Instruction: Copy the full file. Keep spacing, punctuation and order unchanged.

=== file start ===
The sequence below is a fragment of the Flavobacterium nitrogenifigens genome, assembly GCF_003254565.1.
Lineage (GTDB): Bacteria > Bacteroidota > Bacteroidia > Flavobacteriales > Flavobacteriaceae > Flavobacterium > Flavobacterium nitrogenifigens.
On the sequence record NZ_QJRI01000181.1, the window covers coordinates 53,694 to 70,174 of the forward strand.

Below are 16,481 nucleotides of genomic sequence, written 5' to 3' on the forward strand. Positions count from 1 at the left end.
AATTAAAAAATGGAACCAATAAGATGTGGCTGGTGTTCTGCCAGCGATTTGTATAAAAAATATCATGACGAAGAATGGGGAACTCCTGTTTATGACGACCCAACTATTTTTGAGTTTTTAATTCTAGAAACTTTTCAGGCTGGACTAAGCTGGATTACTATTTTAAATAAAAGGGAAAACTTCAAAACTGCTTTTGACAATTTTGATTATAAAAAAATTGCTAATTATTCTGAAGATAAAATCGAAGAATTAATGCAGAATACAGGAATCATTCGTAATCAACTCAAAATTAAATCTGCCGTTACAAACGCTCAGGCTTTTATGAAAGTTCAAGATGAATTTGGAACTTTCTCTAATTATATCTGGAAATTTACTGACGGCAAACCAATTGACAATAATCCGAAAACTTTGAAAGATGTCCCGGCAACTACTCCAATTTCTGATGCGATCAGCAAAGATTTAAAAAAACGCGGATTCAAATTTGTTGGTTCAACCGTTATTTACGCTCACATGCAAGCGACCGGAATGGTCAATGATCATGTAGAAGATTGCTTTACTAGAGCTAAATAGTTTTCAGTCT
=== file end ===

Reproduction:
The sequence below is a fragment of the Flavobacterium nitrogenifigens genome, assembly GCF_003254565.1.
Lineage (GTDB): Bacteria > Bacteroidota > Bacteroidia > Flavobacteriales > Flavobacteriaceae > Flavobacterium > Flavobacterium nitrogenifigens.
On the sequence record NZ_QJRI01000181.1, the window covers coordinates 53,694 to 70,174 of the forward strand.

Below are 16,481 nucleotides of genomic sequence, written 5' to 3' on the forward strand. Positions count from 1 at the left end.
AATTAAAAAATGGAACCAATAAGATGTGGCTGGTGTTCTGCCAGCGATTTGTATAAAAAATATCATGACGAAGAATGGGGAACTCCTGTTTATGACGACCCAACTATTTTTGAGTTTTTAATTCTAGAAACTTTTCAGGCTGGACTAAGCTGGATTACTATTTTAAATAAAAGGGAAAACTTCAAAACTGCTTTTGACAATTTTGATTATAAAAAAATTGCTAATTATTCTGAAGATAAAATCGAAGAATTAATGCAGAATACAGGAATCATTCGTAATCAACTCAAAATTAAATCTGCCGTTACAAACGCTCAGGCTTTTATGAAAGTTCAAGATGAATTTGGAACTTTCTCTAATTATATCTGGAAATTTACTGACGGCAAACCAATTGACAATAATCCGAAAACTTTGAAAGATGTCCCGGCAACTACTCCAATTTCTGATGCGATCAGCAAAGATTTAAAAAAACGCGGATTCAAATTTGTTGGTTCAACCGTTATTTACGCTCACATGCAAGCGACCGGAATGGTCAATGATCATGTAGAAGATTGCTTTACTAGAGCTAAATAGTTTTCAGTCT